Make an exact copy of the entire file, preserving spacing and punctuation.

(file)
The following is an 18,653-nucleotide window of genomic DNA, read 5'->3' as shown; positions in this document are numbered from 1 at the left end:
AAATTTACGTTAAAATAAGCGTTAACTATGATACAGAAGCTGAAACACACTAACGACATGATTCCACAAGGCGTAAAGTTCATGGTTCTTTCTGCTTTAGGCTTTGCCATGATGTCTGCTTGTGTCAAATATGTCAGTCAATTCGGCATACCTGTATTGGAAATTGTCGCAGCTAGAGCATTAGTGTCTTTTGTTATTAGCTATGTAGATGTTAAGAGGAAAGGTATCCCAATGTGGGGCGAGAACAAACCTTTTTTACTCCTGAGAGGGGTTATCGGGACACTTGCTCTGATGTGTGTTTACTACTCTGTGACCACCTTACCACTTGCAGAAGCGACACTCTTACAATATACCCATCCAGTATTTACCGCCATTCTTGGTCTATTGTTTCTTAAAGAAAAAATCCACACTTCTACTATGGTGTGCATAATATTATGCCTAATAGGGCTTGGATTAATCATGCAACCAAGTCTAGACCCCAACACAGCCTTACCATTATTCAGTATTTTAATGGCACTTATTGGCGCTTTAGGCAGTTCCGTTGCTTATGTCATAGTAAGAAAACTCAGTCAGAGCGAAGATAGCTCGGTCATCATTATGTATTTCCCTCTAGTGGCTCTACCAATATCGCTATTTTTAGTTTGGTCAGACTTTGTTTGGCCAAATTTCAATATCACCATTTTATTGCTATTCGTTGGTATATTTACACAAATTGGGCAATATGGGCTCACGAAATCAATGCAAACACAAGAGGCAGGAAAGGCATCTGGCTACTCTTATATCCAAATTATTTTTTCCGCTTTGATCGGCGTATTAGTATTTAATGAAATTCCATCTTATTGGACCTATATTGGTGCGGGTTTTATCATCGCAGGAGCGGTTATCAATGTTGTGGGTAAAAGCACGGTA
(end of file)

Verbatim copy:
The following is an 18,653-nucleotide window of genomic DNA, read 5'->3' as shown; positions in this document are numbered from 1 at the left end:
AAATTTACGTTAAAATAAGCGTTAACTATGATACAGAAGCTGAAACACACTAACGACATGATTCCACAAGGCGTAAAGTTCATGGTTCTTTCTGCTTTAGGCTTTGCCATGATGTCTGCTTGTGTCAAATATGTCAGTCAATTCGGCATACCTGTATTGGAAATTGTCGCAGCTAGAGCATTAGTGTCTTTTGTTATTAGCTATGTAGATGTTAAGAGGAAAGGTATCCCAATGTGGGGCGAGAACAAACCTTTTTTACTCCTGAGAGGGGTTATCGGGACACTTGCTCTGATGTGTGTTTACTACTCTGTGACCACCTTACCACTTGCAGAAGCGACACTCTTACAATATACCCATCCAGTATTTACCGCCATTCTTGGTCTATTGTTTCTTAAAGAAAAAATCCACACTTCTACTATGGTGTGCATAATATTATGCCTAATAGGGCTTGGATTAATCATGCAACCAAGTCTAGACCCCAACACAGCCTTACCATTATTCAGTATTTTAATGGCACTTATTGGCGCTTTAGGCAGTTCCGTTGCTTATGTCATAGTAAGAAAACTCAGTCAGAGCGAAGATAGCTCGGTCATCATTATGTATTTCCCTCTAGTGGCTCTACCAATATCGCTATTTTTAGTTTGGTCAGACTTTGTTTGGCCAAATTTCAATATCACCATTTTATTGCTATTCGTTGGTATATTTACACAAATTGGGCAATATGGGCTCACGAAATCAATGCAAACACAAGAGGCAGGAAAGGCATCTGGCTACTCTTATATCCAAATTATTTTTTCCGCTTTGATCGGCGTATTAGTATTTAATGAAATTCCATCTTATTGGACCTATATTGGTGCGGGTTTTATCATCGCAGGAGCGGTTATCAATGTTGTGGGTAAAAGCACGGTA